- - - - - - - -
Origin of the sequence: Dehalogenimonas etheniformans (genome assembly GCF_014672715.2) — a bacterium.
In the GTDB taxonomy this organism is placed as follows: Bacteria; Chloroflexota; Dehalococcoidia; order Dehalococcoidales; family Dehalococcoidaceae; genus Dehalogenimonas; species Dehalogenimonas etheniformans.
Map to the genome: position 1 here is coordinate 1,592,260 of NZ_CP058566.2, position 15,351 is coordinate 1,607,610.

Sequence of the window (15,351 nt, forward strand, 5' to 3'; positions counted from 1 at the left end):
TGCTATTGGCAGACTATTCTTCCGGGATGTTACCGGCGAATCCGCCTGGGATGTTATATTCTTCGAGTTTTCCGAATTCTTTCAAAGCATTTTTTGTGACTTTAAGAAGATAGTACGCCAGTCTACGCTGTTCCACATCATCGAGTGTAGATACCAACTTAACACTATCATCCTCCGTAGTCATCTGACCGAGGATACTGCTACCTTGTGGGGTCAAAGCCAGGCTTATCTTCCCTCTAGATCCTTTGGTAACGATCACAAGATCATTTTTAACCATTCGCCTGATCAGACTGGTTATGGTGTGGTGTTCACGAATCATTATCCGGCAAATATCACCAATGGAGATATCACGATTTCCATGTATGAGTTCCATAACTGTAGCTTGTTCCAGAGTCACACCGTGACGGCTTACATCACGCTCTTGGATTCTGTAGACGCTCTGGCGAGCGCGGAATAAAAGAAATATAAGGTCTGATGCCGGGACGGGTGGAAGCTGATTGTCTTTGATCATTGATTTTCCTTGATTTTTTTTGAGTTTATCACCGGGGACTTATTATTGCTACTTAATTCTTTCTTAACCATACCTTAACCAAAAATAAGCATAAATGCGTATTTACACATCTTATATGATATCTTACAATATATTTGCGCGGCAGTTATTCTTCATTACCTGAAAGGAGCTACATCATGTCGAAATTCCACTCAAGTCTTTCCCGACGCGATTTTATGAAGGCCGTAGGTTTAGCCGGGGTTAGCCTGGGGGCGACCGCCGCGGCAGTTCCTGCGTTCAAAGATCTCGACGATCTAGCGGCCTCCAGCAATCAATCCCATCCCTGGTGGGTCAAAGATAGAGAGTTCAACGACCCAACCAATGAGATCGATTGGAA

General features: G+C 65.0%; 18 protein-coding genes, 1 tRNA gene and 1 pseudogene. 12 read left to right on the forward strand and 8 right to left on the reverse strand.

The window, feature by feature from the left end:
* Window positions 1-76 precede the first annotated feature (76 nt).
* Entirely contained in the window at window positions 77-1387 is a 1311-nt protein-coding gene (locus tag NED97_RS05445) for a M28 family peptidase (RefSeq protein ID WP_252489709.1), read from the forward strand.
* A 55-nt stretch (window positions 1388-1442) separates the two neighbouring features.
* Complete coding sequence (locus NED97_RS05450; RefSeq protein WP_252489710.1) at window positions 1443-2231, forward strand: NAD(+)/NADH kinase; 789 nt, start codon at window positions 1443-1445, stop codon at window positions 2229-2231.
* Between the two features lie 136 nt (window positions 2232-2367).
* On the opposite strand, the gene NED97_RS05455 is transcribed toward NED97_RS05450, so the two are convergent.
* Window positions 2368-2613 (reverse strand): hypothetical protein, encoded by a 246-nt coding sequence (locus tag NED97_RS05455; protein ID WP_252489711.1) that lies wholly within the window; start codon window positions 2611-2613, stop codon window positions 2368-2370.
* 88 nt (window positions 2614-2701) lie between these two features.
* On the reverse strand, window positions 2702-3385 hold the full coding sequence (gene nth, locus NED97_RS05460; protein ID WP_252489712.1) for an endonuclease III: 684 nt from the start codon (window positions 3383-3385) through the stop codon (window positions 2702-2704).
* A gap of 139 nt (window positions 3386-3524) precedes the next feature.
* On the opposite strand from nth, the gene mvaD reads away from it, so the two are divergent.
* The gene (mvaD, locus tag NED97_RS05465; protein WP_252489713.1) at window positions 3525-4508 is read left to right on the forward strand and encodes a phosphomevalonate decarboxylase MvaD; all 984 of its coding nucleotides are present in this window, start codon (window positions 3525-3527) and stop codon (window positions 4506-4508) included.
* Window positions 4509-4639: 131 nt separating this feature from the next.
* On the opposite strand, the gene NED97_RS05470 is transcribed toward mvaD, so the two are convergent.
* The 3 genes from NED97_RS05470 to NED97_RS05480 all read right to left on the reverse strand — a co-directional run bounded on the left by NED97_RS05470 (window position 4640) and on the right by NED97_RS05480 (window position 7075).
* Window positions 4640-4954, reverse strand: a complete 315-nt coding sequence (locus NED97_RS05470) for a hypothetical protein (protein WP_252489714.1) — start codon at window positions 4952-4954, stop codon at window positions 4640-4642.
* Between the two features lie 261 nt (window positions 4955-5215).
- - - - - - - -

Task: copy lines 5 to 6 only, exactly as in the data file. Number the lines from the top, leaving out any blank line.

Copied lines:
TGCTATTGGCAGACTATTCTTCCGGGATGTTACCGGCGAATCCGCCTGGGATGTTATATTCTTCGAGTTTTCCGAATTCTTTCAAAGCATTTTTTGTGACTTTAAGAAGATAGTACGCCAGTCTACGCTGTTCCACATCATCGAGTGTAGATACCAACTTAACACTATCATCCTCCGTAGTCATCTGACCGAGGATACTGCTACCTTGTGGGGTCAAAGCCAGGCTTATCTTCCCTCTAGATCCTTTGGTAACGATCACAAGATCATTTTTAACCATTCGCCTGATCAGACTGGTTATGGTGTGGTGTTCACGAATCATTATCCGGCAAATATCACCAATGGAGATATCACGATTTCCATGTATGAGTTCCATAACTGTAGCTTGTTCCAGAGTCACACCGTGACGGCTTACATCACGCTCTTGGATTCTGTAGACGCTCTGGCGAGCGCGGAATAAAAGAAATATAAGGTCTGATGCCGGGACGGGTGGAAGCTGATTGTCTTTGATCATTGATTTTCCTTGATTTTTTTTGAGTTTATCACCGGGGACTTATTATTGCTACTTAATTCTTTCTTAACCATACCTTAACCAAAAATAAGCATAAATGCGTATTTACACATCTTATATGATATCTTACAATATATTTGCGCGGCAGTTATTCTTCATTACCTGAAAGGAGCTACATCATGTCGAAATTCCACTCAAGTCTTTCCCGACGCGATTTTATGAAGGCCGTAGGTTTAGCCGGGGTTAGCCTGGGGGCGACCGCCGCGGCAGTTCCTGCGTTCAAAGATCTCGACGATCTAGCGGCCTCCAGCAATCAATCCCATCCCTGGTGGGTCAAAGATAGAGAGTTCAACGACCCAACCAATGAGATCGATTGGAA

General features: G+C 65.0%; 18 protein-coding genes, 1 tRNA gene and 1 pseudogene. 12 read left to right on the forward strand and 8 right to left on the reverse strand.